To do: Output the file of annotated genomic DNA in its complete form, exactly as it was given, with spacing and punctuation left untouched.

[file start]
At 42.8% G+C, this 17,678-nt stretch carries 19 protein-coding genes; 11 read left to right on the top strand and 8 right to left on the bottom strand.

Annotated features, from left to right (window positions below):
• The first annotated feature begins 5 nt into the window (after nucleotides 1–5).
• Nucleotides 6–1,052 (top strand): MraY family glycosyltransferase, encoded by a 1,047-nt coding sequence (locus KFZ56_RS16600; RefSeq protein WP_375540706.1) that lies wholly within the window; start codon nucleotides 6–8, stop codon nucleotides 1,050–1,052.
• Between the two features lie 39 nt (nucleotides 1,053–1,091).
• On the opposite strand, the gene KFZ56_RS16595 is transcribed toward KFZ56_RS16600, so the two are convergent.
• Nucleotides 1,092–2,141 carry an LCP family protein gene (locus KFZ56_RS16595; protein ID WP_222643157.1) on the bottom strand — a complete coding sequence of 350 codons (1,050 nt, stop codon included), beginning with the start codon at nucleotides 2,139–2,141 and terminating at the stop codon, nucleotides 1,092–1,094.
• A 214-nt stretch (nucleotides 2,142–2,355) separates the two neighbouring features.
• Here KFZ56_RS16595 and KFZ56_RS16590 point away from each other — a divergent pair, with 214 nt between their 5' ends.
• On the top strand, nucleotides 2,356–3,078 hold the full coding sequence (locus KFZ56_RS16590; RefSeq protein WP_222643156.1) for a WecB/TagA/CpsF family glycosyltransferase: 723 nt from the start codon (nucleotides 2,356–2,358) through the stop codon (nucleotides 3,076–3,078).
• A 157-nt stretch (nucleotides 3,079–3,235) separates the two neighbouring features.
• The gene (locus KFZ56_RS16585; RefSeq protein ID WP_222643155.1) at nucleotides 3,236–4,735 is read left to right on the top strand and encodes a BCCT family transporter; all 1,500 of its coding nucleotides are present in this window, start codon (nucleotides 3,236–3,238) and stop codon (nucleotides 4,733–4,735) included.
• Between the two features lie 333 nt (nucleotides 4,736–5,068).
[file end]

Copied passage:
At 42.8% G+C, this 17,678-nt stretch carries 19 protein-coding genes; 11 read left to right on the top strand and 8 right to left on the bottom strand.

Annotated features, from left to right (window positions below):
• The first annotated feature begins 5 nt into the window (after nucleotides 1–5).
• Nucleotides 6–1,052 (top strand): MraY family glycosyltransferase, encoded by a 1,047-nt coding sequence (locus KFZ56_RS16600; RefSeq protein WP_375540706.1) that lies wholly within the window; start codon nucleotides 6–8, stop codon nucleotides 1,050–1,052.
• Between the two features lie 39 nt (nucleotides 1,053–1,091).
• On the opposite strand, the gene KFZ56_RS16595 is transcribed toward KFZ56_RS16600, so the two are convergent.
• Nucleotides 1,092–2,141 carry an LCP family protein gene (locus KFZ56_RS16595; protein ID WP_222643157.1) on the bottom strand — a complete coding sequence of 350 codons (1,050 nt, stop codon included), beginning with the start codon at nucleotides 2,139–2,141 and terminating at the stop codon, nucleotides 1,092–1,094.
• A 214-nt stretch (nucleotides 2,142–2,355) separates the two neighbouring features.
• Here KFZ56_RS16595 and KFZ56_RS16590 point away from each other — a divergent pair, with 214 nt between their 5' ends.
• On the top strand, nucleotides 2,356–3,078 hold the full coding sequence (locus KFZ56_RS16590; RefSeq protein WP_222643156.1) for a WecB/TagA/CpsF family glycosyltransferase: 723 nt from the start codon (nucleotides 2,356–2,358) through the stop codon (nucleotides 3,076–3,078).
• A 157-nt stretch (nucleotides 3,079–3,235) separates the two neighbouring features.
• The gene (locus KFZ56_RS16585; RefSeq protein ID WP_222643155.1) at nucleotides 3,236–4,735 is read left to right on the top strand and encodes a BCCT family transporter; all 1,500 of its coding nucleotides are present in this window, start codon (nucleotides 3,236–3,238) and stop codon (nucleotides 4,733–4,735) included.
• Between the two features lie 333 nt (nucleotides 4,736–5,068).